Arnsberg, Germany – The children at Kita Entenhausen Bruchhausen, a kindergarten in Arnsberg, West Germany, are playing on the swings.
When they are called back inside, some protest, but they perk up when they realise that it is reading time.
Anni Kunkenrenken, a 75-year-old volunteer at the kindergarten, welcomes them inside with a picture book which she reads about opa (grandpa in German), who visits an island and does not return.
The book subtly portrays the death of a grandparent in a story about travel, which the four to six-year-olds listen to attentively until the end.
“Do you know where opa is?” Kunkenrenken asks in German, closing the book.
“Yes,” one of them answers.
“Is he okay?” she says.
“Yes,” comes the reply.
Unlike adults, children do not process information in one go, says Kunkenrenken, who has been volunteering with the kindergarten for about 10 years.
“Perhaps when they listen to the story the second or third time, they might ask why grandpa didn’t return,” she says.
When parents failed to explain death to their children, they rushed to the kindergarten for help.
She picked the book from Kita Entenhausen Bruchhausen’s library, which has 200 children’s titles on ageing, dying and dementia.
Two decades ago, when Arnsberg started bracing itself for demographic changes, Ulla Huser, the head of the kindergarten, opened the library with a modest offering of 10 books. Apart from parents, books can be borrowed by other kindergartens and primary schools, professionals who work on intergenerational projects and anyone else in the city.
Arnsberg – like all of Germany – has a large and growing elderly population.
In 2012, for every 100 people between 20 and 64 years there were about 37 people over 65. By 2030, about 55 seniors are expected in the city for every 100 younger people.
One in 11 citizens in Arnsberg also has dementia.
When children’s grandparents died, Huser said they often sought support at the kindergarten.
“When parents failed to explain death to their children, they rushed to the kindergarten for help.”
For the most part, the children’s literature she had come across relied on tired stereotypes, “with grandma making marmalade in the kitchen and grandpa working in the cellar”.
“Children’s books need to keep up with the changing times and portray modern, realistic characters.”
Ten years ago, after the city launched its Fachstelle Zukunft Alter, or the department of Future of Ageing, the kindergarten received funding to add books that tackled the topic of dementia.
“Children feel for people in need,” says Professor Dr Andreas Kruse, director of Gerontology at the University of Heidelberg. “They can emotionally support them, with their special kind of sympathy.”
Introducing children to subjects including dementia and dying in school or even kindergarten can be a positive experience, he says.
Useful learning material, especially books, can prepare children sensitively, “as long as children are not overwhelmed emotionally and cognitively”, he adds.
At Kita Entenhausen Bruchhausen, children are introduced to stories about the death of a pet or dead worm on the wayside and are encouraged to talk about their own experiences.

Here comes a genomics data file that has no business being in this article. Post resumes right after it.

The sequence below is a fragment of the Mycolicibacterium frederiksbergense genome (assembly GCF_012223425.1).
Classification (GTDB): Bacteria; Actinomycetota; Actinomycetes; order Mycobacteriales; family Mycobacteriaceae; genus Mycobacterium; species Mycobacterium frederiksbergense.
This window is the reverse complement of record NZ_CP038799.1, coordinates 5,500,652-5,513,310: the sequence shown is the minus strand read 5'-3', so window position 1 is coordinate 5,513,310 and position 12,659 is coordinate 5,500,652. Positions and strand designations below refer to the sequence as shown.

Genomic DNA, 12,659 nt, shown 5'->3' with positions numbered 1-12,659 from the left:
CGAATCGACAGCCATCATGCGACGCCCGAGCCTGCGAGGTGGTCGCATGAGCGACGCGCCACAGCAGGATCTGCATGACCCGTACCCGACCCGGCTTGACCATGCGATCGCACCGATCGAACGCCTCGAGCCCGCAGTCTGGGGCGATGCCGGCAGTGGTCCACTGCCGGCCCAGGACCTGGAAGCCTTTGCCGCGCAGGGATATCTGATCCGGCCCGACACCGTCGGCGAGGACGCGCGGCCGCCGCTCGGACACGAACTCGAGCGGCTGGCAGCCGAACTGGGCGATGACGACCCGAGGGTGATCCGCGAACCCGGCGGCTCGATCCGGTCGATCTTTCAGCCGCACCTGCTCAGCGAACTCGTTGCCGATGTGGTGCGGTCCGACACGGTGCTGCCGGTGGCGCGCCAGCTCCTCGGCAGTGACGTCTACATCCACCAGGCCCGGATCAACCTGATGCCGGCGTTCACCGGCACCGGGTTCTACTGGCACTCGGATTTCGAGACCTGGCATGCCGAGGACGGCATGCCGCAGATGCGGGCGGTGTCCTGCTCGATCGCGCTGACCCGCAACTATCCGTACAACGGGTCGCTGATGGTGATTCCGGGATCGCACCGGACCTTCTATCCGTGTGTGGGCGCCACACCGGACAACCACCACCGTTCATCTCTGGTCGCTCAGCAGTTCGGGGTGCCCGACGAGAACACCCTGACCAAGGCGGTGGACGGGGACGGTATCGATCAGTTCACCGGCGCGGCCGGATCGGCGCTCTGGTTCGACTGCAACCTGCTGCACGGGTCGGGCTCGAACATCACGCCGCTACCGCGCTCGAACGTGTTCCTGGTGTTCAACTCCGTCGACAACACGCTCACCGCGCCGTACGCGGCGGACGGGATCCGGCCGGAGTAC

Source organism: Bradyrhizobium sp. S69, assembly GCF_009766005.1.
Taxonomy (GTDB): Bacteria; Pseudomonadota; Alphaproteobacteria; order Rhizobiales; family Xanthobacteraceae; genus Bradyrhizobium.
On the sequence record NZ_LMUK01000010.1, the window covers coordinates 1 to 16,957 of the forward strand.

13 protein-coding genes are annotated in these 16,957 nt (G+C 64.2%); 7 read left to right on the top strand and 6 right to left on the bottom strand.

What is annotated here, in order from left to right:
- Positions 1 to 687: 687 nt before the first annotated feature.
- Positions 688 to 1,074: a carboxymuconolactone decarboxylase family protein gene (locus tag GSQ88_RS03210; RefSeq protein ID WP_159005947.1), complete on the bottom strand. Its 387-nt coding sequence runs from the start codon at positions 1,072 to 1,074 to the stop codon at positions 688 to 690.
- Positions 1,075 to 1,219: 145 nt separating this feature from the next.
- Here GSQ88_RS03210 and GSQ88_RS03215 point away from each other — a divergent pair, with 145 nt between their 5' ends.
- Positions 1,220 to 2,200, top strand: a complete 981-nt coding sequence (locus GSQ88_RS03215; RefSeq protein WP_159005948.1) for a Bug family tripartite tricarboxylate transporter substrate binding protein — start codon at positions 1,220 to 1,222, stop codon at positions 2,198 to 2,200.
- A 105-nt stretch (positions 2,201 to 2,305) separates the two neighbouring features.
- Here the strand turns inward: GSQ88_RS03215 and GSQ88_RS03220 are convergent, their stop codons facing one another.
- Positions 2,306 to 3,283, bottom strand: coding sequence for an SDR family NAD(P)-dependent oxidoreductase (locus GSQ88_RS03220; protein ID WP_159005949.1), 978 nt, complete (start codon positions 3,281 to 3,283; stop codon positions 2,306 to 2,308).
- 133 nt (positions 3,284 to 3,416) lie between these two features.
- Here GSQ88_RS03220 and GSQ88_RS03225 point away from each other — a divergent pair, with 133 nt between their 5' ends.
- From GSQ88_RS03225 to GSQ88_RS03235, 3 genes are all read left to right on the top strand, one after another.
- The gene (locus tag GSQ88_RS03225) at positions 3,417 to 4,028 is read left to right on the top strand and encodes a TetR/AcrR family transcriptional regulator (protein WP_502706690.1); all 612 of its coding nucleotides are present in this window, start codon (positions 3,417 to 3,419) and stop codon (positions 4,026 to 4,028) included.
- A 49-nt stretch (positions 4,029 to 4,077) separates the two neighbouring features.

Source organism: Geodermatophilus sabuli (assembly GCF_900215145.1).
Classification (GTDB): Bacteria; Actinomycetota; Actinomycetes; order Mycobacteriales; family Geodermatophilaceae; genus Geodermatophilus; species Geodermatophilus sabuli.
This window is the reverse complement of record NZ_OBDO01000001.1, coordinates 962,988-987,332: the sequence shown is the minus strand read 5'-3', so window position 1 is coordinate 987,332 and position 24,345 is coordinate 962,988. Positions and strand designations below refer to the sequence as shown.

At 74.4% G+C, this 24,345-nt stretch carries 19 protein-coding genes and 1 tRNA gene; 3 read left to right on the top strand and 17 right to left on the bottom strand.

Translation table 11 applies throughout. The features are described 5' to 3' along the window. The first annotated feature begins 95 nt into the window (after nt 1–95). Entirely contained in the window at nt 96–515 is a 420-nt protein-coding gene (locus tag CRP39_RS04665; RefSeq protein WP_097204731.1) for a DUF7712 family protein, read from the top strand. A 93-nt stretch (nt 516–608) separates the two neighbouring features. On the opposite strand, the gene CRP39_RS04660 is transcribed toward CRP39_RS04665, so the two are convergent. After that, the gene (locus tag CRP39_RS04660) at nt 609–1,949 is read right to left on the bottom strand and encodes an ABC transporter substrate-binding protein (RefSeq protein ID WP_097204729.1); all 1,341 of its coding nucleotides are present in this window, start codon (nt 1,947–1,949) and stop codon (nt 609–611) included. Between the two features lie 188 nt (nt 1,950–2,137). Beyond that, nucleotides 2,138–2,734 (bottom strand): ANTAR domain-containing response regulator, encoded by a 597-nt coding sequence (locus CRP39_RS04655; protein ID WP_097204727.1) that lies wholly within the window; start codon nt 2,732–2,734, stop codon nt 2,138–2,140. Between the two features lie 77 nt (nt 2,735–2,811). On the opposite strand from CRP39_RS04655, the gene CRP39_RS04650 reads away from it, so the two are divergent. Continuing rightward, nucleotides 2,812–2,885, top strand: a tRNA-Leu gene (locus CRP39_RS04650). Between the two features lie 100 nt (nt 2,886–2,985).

“But they decide for themselves how they want to see things and how much they want to let themselves get involved, even if we adults have a different opinion about it,” says Huser.
“When sensitive situations arise, we provide appropriate input,” she says.
For instance, when a four-year-old lost his father, the child neither cried nor spoke about it.
After a few weeks, he started drawing pictures of graves.
“We could feel his restlessness and anger even as he played with other children,” says Huser.
Reading and talking to the child helped.
“After a while, the child could identify his feelings as anger, because daddy didn’t go swimming with him any more, because he couldn’t play with him in the evening.”
The kindergarten has an open-door policy for seniors.
Karl Heinz Lorke, now 80, was stressed when he went into retirement.
“I didn’t want to sit at home and wondered what I could do to keep myself active,” he says.
He approached the Future of Ageing department, which suggested volunteering at the kindergarten.
Whenever Lorke visits the kindergarten, he says he has fun because the children are so unapologetically outspoken.
“Once a little boy asked me my name and when I said I’m Karl Heinz, he replied: ‘Oh, what a sh***y name!’
“But they love me and often wrap their arms around my long legs to seek my attention,” he says.
Studies have shown that three to four year olds who participated in intergenerational programmes displayed prosocial behaviour, like sharing, helping and cooperating with elderly people.
Huser reflects on an elderly contributor to her kindergarten, who has been around for over 10 years.
“We have seen him develop dementia,” she says.
Children have noticed that he often forgets the instructions he gave them, or sometimes repeats things several times.
Kids have now accepted this as his “forgetfulness” and still enjoy spending time with him. Some compare him to their grandparent who forgets what he ate for lunch as others have found people like him in books.
“They understand dementia, even though they don’t have a word for it,” Huser says. “I’m glad I have books that help them process what they observe.”
The reporting for this story was supported by a fellowship from the Robert Bosch Foundation.